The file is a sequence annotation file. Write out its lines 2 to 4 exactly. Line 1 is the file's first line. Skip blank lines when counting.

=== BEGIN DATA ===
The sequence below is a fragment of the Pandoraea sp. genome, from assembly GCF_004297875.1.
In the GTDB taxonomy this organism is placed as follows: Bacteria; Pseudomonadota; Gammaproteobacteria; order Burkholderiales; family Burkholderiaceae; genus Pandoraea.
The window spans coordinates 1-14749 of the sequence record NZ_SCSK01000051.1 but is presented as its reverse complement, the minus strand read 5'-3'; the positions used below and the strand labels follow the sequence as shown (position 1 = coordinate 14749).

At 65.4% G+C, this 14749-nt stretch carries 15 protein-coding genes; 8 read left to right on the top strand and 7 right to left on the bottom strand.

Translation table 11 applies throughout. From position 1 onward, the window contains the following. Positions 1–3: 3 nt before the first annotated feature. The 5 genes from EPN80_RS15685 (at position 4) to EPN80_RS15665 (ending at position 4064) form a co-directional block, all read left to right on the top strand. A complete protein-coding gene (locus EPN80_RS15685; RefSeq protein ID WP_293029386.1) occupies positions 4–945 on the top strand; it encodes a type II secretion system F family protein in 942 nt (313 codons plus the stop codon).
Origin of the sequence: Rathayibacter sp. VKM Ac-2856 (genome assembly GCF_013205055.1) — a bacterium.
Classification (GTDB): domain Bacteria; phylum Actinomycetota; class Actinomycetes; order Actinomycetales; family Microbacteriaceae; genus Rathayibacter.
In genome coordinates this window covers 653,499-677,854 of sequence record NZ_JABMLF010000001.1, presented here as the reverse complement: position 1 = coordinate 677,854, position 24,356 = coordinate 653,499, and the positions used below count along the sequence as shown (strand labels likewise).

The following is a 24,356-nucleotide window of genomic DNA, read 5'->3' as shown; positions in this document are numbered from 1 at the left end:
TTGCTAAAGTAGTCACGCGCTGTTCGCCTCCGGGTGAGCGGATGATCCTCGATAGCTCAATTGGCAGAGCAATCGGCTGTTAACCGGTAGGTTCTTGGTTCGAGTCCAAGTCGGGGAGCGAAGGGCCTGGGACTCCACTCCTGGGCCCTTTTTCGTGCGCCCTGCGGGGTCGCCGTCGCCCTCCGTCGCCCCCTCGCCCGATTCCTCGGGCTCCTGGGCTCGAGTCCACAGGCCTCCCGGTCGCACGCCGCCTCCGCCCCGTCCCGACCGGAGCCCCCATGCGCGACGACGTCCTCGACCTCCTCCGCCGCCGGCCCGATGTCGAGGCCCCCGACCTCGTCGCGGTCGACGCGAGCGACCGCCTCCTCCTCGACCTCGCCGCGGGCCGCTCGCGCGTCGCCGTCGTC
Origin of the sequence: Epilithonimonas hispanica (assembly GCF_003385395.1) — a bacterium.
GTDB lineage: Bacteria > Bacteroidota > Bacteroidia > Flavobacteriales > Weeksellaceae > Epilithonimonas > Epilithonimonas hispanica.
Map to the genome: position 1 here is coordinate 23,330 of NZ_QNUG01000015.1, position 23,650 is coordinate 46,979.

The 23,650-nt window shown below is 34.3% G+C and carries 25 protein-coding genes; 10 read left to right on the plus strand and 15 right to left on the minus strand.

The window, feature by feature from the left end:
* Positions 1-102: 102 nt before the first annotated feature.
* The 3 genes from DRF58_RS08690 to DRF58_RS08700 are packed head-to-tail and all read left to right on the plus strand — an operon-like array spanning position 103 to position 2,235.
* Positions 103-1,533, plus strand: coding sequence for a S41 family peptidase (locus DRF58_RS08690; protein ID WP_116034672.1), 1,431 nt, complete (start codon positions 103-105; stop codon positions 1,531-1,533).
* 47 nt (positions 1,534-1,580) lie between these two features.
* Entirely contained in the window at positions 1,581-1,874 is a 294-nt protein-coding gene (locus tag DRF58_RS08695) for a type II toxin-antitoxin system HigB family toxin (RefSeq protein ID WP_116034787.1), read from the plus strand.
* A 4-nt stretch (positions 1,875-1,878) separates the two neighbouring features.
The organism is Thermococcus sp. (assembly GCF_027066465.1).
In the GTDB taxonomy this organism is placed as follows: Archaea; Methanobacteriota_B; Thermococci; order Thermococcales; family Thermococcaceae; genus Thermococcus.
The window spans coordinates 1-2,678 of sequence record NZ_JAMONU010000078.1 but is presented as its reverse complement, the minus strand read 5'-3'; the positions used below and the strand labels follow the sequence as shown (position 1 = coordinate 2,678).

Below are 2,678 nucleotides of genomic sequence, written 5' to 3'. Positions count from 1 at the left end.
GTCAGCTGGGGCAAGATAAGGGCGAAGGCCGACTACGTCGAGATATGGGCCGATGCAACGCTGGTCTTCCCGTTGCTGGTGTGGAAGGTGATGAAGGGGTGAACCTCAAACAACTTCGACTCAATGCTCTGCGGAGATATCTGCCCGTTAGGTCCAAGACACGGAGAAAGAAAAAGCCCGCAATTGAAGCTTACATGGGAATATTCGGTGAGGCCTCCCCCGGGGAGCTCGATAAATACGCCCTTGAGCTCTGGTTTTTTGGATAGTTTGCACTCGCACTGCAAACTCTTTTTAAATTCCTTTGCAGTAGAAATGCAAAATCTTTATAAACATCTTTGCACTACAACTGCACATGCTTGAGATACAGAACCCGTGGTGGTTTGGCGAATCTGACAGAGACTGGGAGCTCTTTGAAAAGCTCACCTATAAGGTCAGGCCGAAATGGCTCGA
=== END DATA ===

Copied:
In the GTDB taxonomy this organism is placed as follows: Bacteria; Pseudomonadota; Gammaproteobacteria; order Burkholderiales; family Burkholderiaceae; genus Pandoraea.
The window spans coordinates 1-14749 of the sequence record NZ_SCSK01000051.1 but is presented as its reverse complement, the minus strand read 5'-3'; the positions used below and the strand labels follow the sequence as shown (position 1 = coordinate 14749).

At 65.4% G+C, this 14749-nt stretch carries 15 protein-coding genes; 8 read left to right on the top strand and 7 right to left on the bottom strand.